2. As per CGST Act and Rules, the following documents have to mention whether the tax in respect of supply in the invoice is payable on reverse charge:
  3. i) Every tax invoice, which is issued where the value of goods or services is more than two hundred rupees,
  4. ii) Every receipt voucher, which is issued against receipt of advance payment and
  • iii) Every refund voucher, which is issued in case, after issuance of receipt voucher, no supply is made and no tax invoice is issued.
  1. Any person making advance payment for supplies has also to pay tax on reverse charge basis.
  2. Upon supply of goods or services or both, the person liable to pay tax under Section 9 sub-section (3) or (4), has to issue a payment voucher at the time of making payment to the supplier.
  3. The electronic cash ledger, maintained on the Common GST Electronic Portal by a registered person liable to pay tax, has to be debited to pay an amount under reverse charge.
  4. Every registered person has to maintain records of all supplies attracting payment of tax on reverse charge basis.
  5. The information about all supplies that attract reverse charge has to be furnished separately, rate wise, in the Table 4B of GSTR-1.

Therefore, as per the GST Laws and the CBEC, the legal services, which include representational services, provided by an advocate or firm of advocates are liable for payment of GST under reverse charge by the business entity or the recipient.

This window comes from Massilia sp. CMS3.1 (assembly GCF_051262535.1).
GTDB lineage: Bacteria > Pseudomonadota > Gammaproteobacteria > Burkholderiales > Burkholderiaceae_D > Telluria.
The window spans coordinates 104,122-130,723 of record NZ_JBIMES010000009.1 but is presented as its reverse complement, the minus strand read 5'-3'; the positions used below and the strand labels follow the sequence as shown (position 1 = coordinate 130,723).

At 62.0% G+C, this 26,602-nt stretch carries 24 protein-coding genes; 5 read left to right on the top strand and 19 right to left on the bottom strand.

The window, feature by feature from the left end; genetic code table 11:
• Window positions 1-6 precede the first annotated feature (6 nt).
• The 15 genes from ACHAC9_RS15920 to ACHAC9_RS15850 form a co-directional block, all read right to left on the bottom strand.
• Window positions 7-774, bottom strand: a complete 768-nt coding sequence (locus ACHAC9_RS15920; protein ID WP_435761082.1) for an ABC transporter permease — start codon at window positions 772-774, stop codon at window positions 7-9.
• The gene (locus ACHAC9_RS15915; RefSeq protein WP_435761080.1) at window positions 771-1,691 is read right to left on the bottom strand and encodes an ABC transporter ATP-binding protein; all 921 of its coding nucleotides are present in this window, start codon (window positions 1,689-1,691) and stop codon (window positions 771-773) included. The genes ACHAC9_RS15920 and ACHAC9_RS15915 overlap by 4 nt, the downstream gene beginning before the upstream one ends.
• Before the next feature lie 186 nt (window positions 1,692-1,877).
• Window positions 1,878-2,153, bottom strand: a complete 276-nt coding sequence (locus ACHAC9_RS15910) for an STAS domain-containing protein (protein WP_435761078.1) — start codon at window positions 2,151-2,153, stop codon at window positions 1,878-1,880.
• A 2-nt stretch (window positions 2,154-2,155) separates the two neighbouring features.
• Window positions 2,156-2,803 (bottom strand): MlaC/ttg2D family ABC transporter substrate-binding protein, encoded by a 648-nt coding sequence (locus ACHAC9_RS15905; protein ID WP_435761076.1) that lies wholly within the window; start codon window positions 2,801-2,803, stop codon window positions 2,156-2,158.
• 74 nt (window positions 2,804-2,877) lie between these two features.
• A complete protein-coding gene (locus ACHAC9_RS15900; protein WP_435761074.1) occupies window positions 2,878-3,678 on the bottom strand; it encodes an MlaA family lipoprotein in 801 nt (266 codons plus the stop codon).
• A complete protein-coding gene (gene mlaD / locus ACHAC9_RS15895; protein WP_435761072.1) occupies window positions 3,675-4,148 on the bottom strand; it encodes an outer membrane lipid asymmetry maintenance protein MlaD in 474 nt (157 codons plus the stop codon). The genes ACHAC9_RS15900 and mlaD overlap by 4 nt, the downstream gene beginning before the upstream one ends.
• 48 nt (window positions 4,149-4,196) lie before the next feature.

DELHI HIGH COURT: REMOVAL OF LOUDSPEAKERS FROM RELIGIOUS PLACES

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The Delhi High Court in a Bench comprising of Acting Chief Justice Gita Mittal and Justice C Hari Shankar issued notice to the Union of India, Government of NCT of Delhi and Delhi Police Commissioner on a public interest litigation (PIL) filed by social activist Sanjjiiv Kkumaar, for removal of loudspeakers from all religious structures on the ground that their use is an encroachment on a person’s “right to be left alone and spatial control” and thus violates the newly recognised fundamental right to privacy.

The Petitioner traced the advent of all religions in India and quoted that the loudspeakers were never part of any religion as they came into existence only in 1924, “Hinduism is 4,000 years old, Jainism is 2,600 years old, Buddhism is 2,500 years old, Christianity is 2,000 years old, Islam is 400 years old, Sikhism is 500 years old and on another hand, Moving coil current loudspeakers are not even 100 years old. Thus, it’s beyond doubt, and as facts and truth speaks for itself per se, loudspeakers were never a part of any religion

As loudspeakers is not part of/or intrinsic to any of the religions as all religions are 4,000 to 500 years old whereas loudspeaker came into existence in 1924, that is less than 100 years and hence, banning them will not violate Article 25 or 26 of the Constitution of India, 1949”.

This observation of Hon’ble Apex Court is of utmost importance as what Supreme Court says, Loudspeakers do exactly opposite of the same and hence violate fundamental rights of citizens of India,” this plea referred to the landmark judgement of the Supreme Court in Forum, Prevention of Environment and Sound Pollution which declared the Right to Privacy as a Fundamental Right quoted as, “No religion ever says to force the unwilling to listen to expressions of religious beliefs.

It also quoted an observation made by Justice DY Chandrachud in the privacy judgment that “one’s house is like a castle to him. If loudspeakers are encroaching one’s right of spatial control (one’s home), one’s right to left alone, then what’s the meaning of fundamental rights? It will be just on paper. Hence to protect and uphold the fundamental rights of one’s “left alone”, “personhood (physical and mental peace), spatial control – Loudspeakers need to go”.